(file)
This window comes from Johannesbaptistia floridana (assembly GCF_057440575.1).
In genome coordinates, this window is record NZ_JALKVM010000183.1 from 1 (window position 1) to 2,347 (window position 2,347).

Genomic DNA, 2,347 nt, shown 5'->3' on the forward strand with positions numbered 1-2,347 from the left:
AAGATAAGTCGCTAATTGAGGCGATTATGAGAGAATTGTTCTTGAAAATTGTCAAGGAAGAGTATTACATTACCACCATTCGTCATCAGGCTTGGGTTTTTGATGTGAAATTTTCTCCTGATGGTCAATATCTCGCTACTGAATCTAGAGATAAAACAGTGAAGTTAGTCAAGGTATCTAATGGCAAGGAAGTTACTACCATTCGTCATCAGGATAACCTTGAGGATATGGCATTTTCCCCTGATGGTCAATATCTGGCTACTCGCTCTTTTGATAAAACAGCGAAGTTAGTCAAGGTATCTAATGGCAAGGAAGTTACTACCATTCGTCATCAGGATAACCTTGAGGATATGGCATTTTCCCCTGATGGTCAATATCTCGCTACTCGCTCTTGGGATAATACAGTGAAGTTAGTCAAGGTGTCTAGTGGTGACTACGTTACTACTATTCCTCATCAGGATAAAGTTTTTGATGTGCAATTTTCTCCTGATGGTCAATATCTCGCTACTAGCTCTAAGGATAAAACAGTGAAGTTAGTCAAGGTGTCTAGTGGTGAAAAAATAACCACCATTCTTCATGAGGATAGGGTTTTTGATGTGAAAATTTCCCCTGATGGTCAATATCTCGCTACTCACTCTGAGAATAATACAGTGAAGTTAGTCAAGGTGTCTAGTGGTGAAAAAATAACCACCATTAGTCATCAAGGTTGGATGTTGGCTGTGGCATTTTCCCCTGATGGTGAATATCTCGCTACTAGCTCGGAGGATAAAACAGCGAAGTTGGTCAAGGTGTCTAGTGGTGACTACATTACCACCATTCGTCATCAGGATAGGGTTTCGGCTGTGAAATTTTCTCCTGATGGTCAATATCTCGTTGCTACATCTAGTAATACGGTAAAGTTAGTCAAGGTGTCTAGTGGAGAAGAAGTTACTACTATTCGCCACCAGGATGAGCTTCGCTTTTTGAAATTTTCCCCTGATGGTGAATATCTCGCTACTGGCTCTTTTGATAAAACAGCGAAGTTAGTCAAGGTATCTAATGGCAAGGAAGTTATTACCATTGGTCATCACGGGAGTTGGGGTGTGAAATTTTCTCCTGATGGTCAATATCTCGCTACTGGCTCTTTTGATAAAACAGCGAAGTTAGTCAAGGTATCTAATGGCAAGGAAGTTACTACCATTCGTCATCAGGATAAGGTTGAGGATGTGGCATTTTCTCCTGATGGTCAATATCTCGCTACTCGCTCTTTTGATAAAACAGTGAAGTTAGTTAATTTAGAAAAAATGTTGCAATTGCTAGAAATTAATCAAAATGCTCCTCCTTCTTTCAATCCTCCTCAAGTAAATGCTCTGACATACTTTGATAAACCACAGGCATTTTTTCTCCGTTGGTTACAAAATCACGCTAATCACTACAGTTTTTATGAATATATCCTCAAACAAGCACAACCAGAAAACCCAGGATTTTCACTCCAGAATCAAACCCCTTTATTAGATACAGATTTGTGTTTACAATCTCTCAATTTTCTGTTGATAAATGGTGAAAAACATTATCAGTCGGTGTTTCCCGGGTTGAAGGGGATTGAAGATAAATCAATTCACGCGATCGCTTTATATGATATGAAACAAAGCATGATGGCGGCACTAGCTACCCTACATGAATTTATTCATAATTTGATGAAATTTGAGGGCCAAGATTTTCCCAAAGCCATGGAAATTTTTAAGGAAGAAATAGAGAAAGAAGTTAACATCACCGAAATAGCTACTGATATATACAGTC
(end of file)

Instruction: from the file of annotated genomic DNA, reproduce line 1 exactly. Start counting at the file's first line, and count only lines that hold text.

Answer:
This window comes from Johannesbaptistia floridana (assembly GCF_057440575.1).